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Big Business Calls on Europe to Do More for Economic Recovery

Fon Mathuros, Head of Media, Communications Department, Tel.: +41 (0)79 201 0211, e-mail

  • Europe is on the path to recovery, but economic growth is too tepid to generate jobs
  • Excessively high structural unemployment threatens to create a lost generation of Europeans
  • Aggressive action on labour flexibility and other reforms are required
  • The theme of the 44th World Economic Forum Annual Meeting is The Reshaping of the World: Consequences for Society, Politics and Business

Davos-Klosters, Switzerland, 22 January 2014 In Europe, credit spreads have narrowed, break-up speculation has receded and stock prices have climbed, but the economic recovery is not something to be excited about, four of the world’s leading businessmen and a well-known US economist told participants at the 44th World Economic Forum Annual Meeting in Davos-Klosters, Switzerland.

The Annual Meeting 2014 is taking place from 22 to 25 January under the theme, The Reshaping of the World: Consequences for Society, Politics and Business. Participating this year are over 2,500 leaders from nearly 100 countries, including 300 public figures, 1,500 business leaders and representatives from civil society, academia, the media and arts.

At about 1%, GDP growth in the core countries is “lacklustre and too one-sided,” said Axel A. Weber, Chairman of the Board Directors, UBS, Switzerland, and an ex-president of Germany’s central bank. “Things feel better in Europe, but policy-makers should not be complacent.” Two events this year may bring new risks: eurosceptics winning seats in European Parliament elections and the stress-testing of Europe’s banks, which will almost certainly hand some institutions a failing grade.

“Europe has become much more stable, which is not a small political achievement,” agreed Kenneth Rogoff, Thomas D. Cabot Professor of Public Policy and Professor of Economics, Harvard University, USA. “On the other hand, the youth unemployment situation is horrific.” Only the German economy has come back to where it was before the 2008 financial crisis. It could take at least five years for the rest of Europe to reach the same point.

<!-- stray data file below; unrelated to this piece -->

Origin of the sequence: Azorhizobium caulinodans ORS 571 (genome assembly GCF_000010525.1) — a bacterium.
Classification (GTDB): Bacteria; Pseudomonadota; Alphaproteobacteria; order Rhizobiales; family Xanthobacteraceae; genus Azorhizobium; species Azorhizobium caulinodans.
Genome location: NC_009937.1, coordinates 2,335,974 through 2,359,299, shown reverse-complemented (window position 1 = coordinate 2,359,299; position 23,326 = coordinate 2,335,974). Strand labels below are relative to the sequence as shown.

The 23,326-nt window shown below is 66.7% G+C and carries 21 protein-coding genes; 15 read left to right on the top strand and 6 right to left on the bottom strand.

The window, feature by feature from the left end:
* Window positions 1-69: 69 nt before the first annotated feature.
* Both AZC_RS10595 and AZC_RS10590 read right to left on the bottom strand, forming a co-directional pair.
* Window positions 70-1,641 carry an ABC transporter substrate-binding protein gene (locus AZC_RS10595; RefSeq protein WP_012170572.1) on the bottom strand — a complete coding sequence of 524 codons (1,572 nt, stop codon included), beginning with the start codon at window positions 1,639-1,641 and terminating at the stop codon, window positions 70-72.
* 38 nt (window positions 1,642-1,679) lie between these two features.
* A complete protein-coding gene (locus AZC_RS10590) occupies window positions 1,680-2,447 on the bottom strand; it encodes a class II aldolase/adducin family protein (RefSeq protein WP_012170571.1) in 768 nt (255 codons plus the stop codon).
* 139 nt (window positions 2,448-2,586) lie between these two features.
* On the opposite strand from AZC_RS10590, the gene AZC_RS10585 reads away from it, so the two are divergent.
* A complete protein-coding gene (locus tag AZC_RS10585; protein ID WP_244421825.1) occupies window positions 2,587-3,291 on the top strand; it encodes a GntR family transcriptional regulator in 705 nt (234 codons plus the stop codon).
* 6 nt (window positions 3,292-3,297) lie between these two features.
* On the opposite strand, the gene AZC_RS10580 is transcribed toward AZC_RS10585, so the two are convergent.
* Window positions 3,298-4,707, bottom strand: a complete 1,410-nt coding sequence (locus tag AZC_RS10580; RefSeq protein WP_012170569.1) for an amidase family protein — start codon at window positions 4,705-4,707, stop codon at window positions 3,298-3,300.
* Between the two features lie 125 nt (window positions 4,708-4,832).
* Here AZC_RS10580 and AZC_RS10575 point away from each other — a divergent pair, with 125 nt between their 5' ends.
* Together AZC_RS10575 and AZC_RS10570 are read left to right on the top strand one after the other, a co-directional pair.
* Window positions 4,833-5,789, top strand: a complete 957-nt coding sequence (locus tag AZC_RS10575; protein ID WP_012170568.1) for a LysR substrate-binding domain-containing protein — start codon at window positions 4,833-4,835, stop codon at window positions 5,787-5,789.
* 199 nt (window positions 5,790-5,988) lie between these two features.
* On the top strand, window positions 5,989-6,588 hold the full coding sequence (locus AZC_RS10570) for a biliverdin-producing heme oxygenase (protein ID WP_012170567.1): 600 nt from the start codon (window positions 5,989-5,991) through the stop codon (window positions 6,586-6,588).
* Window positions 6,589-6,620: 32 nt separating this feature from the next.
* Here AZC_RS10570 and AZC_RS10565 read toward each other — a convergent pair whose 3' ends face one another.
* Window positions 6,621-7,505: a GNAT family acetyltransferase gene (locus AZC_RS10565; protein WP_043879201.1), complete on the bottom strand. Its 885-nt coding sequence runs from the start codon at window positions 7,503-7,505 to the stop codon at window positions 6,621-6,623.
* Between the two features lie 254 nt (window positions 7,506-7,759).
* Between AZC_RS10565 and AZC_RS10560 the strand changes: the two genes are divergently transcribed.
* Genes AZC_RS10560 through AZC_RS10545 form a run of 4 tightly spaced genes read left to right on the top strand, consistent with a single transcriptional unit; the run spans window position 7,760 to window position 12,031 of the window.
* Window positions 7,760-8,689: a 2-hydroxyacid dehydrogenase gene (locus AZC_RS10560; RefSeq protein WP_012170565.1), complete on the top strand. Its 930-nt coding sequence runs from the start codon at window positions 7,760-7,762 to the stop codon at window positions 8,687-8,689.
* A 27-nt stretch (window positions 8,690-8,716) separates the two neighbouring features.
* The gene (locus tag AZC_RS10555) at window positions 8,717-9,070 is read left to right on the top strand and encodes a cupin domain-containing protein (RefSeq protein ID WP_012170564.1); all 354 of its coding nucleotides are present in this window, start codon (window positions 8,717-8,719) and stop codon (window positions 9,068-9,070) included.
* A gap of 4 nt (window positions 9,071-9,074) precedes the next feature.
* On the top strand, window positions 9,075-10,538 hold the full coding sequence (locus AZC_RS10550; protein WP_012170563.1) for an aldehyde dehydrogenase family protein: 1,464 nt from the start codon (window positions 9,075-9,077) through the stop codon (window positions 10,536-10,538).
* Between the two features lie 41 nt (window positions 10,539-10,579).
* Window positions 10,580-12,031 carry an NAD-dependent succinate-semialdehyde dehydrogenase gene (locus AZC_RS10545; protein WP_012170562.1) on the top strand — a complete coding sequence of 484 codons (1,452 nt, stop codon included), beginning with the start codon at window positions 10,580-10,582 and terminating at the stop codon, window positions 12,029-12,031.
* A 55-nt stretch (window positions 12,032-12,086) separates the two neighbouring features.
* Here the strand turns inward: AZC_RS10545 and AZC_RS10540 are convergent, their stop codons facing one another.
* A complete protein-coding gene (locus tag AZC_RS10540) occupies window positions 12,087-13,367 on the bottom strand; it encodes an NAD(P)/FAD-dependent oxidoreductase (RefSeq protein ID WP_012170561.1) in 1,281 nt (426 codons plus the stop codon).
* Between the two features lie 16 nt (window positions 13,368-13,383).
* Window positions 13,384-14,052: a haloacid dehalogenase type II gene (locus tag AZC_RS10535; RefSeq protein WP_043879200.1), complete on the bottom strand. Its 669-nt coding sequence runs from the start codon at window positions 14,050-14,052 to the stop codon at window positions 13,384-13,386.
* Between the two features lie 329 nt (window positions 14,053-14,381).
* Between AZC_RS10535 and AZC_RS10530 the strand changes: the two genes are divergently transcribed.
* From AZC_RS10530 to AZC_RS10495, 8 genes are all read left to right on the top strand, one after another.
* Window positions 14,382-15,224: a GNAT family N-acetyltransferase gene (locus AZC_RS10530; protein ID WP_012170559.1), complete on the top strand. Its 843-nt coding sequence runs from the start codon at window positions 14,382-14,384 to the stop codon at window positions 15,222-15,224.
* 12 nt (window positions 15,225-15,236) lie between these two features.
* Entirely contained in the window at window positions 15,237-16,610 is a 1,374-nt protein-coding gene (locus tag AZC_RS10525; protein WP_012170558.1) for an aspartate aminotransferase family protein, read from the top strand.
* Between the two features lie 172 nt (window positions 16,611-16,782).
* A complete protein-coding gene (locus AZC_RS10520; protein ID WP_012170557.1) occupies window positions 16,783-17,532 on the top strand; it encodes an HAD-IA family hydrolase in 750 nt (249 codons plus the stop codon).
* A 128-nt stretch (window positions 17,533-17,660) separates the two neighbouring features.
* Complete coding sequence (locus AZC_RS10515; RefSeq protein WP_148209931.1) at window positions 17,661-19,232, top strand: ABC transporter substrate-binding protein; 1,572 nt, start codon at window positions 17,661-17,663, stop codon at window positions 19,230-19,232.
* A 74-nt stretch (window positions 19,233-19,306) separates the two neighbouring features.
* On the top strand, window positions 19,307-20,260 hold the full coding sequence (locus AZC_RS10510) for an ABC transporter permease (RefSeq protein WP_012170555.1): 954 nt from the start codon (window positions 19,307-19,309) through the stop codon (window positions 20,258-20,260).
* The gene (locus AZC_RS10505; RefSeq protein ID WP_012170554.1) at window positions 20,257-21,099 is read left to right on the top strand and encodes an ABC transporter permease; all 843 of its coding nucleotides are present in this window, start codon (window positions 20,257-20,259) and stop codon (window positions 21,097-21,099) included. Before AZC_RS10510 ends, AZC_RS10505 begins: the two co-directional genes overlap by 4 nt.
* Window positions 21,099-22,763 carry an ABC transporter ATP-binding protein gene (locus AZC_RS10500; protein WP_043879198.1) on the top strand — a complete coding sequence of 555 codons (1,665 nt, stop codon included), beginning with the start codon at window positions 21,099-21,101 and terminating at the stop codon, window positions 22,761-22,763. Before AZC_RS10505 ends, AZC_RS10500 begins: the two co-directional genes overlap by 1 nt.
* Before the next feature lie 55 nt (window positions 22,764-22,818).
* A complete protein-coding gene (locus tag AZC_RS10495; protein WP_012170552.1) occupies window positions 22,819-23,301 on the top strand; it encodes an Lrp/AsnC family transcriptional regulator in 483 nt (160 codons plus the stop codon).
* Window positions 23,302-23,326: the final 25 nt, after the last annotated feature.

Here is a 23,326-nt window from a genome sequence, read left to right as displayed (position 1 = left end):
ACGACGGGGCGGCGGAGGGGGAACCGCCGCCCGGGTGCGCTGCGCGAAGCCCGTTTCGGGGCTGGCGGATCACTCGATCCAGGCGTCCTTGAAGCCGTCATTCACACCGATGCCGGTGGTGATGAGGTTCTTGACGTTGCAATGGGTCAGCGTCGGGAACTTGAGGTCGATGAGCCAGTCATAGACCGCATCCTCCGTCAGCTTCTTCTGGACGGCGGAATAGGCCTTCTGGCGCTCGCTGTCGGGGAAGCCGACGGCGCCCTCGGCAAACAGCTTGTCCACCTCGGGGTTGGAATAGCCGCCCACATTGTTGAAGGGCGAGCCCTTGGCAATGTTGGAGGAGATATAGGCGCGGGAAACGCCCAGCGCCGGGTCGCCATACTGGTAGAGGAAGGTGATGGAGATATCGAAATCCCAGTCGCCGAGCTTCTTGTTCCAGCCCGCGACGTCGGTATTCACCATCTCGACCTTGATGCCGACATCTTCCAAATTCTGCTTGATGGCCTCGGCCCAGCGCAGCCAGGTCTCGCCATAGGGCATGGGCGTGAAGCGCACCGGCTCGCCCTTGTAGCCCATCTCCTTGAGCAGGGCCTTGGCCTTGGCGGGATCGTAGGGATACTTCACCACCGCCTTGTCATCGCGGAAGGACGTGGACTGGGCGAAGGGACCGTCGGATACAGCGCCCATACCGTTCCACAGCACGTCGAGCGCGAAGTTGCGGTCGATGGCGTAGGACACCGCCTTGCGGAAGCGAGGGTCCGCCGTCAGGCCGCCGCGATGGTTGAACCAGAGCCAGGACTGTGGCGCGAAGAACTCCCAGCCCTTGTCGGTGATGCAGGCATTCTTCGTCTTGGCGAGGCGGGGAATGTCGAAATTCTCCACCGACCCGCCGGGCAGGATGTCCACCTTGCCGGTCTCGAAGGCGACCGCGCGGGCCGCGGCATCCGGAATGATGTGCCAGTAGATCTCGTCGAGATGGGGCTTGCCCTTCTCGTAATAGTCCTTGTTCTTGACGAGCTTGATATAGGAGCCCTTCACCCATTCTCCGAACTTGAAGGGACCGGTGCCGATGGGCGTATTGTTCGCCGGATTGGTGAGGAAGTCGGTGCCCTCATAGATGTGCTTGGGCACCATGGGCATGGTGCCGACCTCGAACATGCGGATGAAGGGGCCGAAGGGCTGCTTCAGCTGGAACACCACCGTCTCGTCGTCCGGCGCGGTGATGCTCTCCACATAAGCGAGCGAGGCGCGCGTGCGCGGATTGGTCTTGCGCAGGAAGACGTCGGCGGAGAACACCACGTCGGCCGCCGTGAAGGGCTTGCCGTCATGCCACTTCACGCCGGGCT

Both Pierre Nanterme, Chief Executive Officer, Accenture, France, and Sir Martin Sorrell, Chief Executive Officer, WPP, United Kingdom, said they expect their respective businesses in Europe to perform much better this year. But companies are still meeting obstacles, Sorrell said. “We asked 80 of our clients what the critical issues in Europe are in terms of their expansion. The answer was labour market inflexibility.”

The panellists raised the spectre of a lost generation of Europeans if the structural unemployment problem is not solved. If you cannot find a job two or three years after graduation, all could be lost, said Giuseppe Recchi, Chairman, Eni, Italy. “It is difficult for a company to hire a 30-year-old person without work experience.”

The panellists called on European leaders to be more aggressive in dealing with the unemployment crisis by, among other things, allowing labour mobility, making sure the skills taught in schools are the skills needed by business, and more investment in education, technology and innovation.

“Europe has tremendous advantages that are not going away overnight,” said Rogoff, pointing to the region’s high education levels, rule of law and technological innovations, particularly in Germany. But those advantages can wither away if Europe does not move faster on economic and business reforms to create flexible labour markets, enhance competitiveness and improve the ease and cost of doing business.

The Co-Chairs of the Annual Meeting 2014 are: Aliko Dangote, President and Chief Executive Officer, Dangote Group, Nigeria; Kris Gopalakrishnan, President, Confederation of Indian Industry (CII); Vice-Chairman, Infosys, India; Jiang Jianqing, Chairman of the Board, Industrial and Commercial Bank of China, People’s Republic of China; Joseph Jimenez, Chief Executive Officer, Novartis, Switzerland; Christophe de Margerie, Chairman and Chief Executive Officer, Total, France; Marissa Mayer, Chief Executive Officer, Yahoo, USA and Judith Rodin, President, Rockefeller Foundation, USA.

Notes to Editors

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